Wednesday, February 1

Elections in France | The ultra Marine Le Pen is relegated to the background in the legislative campaign


  • The duel between macronismo and the new coalition of the left eclipses the far-right National Regrouping

  • It aspires to obtain its best result in a parliamentary election, but could be left without its own group in the Assembly

At the end of April, it exceeded 40% of the votes and came second in the presidential elections. She got one of the best results of a game of far right in the recent history of Western Europe. Interestingly, a couple of months later, he finds himself disappeared of the political ring in France. The far-right Marine Le Pen has been relegated to the background in the roller coaster that French politics has become. National Regrouping (RN) paints rather little in the campaign of the Parliamentary election June 12 (first round) and 19 (second round), focused on the duel between the president Emmanuel Macron and the new unitary front of the left led by Jean-Luc Mélenchon.

According to the latest polls, which should be taken with a grain of salt, Le Pen’s party will be the third party with the most votes in the first round with around 19% of the vote. But due to the first and second round electoral system and the fact that only the deputies with the most votes in each of the 577 constituencies are elected, he could obtain between 20 and 40 representatives in the second. In other words, in the best of cases for Le Pen, barely 7% of the seats would fall into the hands of the extreme right. Even some opinion polls predict that RN could stay below 15 deputies, the minimum threshold to form a group of its own in the French Parliament.

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Historically, the legislative elections have been difficult for the extreme right. The double loop system it favors the victory of the lesser evil and, consequently, the defeat of the Lepenist candidate. Only in 1986, when a more representative voting system was experimented with, did the then National Front achieve consistent representation in the Assembly, some 35 seats. In the rest of the legislative elections, he obtained just a handful of deputies. In the last legislature there were only 6 deputies from RN.

Le Pen assumes defeat before the vote

After having obtained 42% of the votes in the second round of the presidential elections and having been the most voted in 150 constituencies, Le Pen was confident at the end of April that this time would be the good one. She aspired to achieve a consistent parliamentary group and establish herself as the main opposition force. But the ultra leader has seen how Mélenchon snatched the media spotlight from her. With the configuration at the beginning of May of an unexpected unitary alliance of the left (formed by the Untamed France, the Socialist Party, the Greens and the Communists), the socio-ecologist leader became Macron’s main rival. And he left the RN leader out of the game.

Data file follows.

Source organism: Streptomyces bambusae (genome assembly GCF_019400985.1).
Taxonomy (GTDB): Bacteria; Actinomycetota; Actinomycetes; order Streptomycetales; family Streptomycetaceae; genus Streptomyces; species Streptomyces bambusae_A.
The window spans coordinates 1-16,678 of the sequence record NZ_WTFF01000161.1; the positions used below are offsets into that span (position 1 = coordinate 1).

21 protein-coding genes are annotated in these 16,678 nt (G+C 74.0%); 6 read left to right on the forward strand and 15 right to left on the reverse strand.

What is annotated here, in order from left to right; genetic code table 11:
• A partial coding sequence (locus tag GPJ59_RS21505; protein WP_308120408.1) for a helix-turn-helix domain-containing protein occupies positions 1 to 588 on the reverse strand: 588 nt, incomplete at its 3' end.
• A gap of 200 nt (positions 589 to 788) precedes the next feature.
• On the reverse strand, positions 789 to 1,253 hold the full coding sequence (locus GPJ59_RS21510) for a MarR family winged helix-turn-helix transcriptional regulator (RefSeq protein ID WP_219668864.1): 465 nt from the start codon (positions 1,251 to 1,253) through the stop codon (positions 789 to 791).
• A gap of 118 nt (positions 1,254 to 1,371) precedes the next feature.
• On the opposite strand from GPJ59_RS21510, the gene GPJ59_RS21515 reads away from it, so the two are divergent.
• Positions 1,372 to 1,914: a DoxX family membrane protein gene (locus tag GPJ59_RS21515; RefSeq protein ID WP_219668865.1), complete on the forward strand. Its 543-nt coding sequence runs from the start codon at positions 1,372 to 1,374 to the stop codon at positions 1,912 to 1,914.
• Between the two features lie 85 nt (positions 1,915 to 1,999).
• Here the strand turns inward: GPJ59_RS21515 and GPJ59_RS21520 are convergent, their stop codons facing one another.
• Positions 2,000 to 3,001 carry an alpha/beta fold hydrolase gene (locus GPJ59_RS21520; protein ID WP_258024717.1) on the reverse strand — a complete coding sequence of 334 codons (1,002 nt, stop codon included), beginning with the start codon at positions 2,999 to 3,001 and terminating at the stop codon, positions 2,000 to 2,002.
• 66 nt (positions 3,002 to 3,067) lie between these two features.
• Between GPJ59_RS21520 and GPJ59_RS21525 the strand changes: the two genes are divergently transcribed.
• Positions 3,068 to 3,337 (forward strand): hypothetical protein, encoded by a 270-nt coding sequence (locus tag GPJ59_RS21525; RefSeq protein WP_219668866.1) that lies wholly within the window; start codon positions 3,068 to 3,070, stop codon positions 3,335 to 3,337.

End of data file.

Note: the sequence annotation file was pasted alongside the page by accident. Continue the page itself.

“There will be a Macron prime minister. It’s logical, dramatic, but it’s like that,” Le Pen said at the end of May in an interview on the radio station France Blue. His statements reflected pure realism, but at the same time he recognized his defeat before the elections, something totally unusual. While Mélenchon goes to the legislative elections with the ambitious goal (and unlikely, but not impossible either) of achieving a left-wing parliamentary majority and imposing a cohabitation government To Macron, Le Pen opted for prudence and attainable goals, such as getting her own group. To the point that so much prudence can demobilize the electorate ultra, in which the modest and working classes are overrepresented, and they easily abstain.

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Threatened by abstention

“Our main risk is abstention,” recognized Gilles Pennelle, national delegate for mobilization of the RN, in statements to Le Monde. Faced with an ultra-right that has practically disappeared, and with a limited capacity to introduce its preferred issues into public debate —quite the opposite of what has happened in other recent campaigns—, the Lepenista party has tried to use the Champions League final fiasco.

According to the MEP jordan bardella, number two of RN, the chaos “was not due to a problem” with false tickets and poor organization of access, but to “hordes” of “rabble” who went to the Stade de France “to rob and cause damage “. “All of that was hidden,” said Bardella, who has run this campaign as the Le Pen’s likely successor. She will surely achieve her re-election as a deputy in the north of France, but she has already announced that “in principle” she will not run in the next presidential elections in 2027.

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Despite its reputation for overcoming all electoral frustrations, Le Pen’s party has shown some of its usual flaws in this campaign, such as the lack of local presence and the amateurism of their applicants. To the point that its candidates became the object of ridicule on social networks by repeatedly going blank during the electoral debates.

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In the midst of this gloomy panorama for the extreme right, the RN will probably be able to console itself if it achieves its own group in the Assembly, something vital for the battered coffers of this party. It will also gloat if its main rival in the ultra-nationalist space, the Reconquista del polemicist Eric Zemmour (7% of votes in the presidential elections), get less than 5 deputies or even remain without representation.




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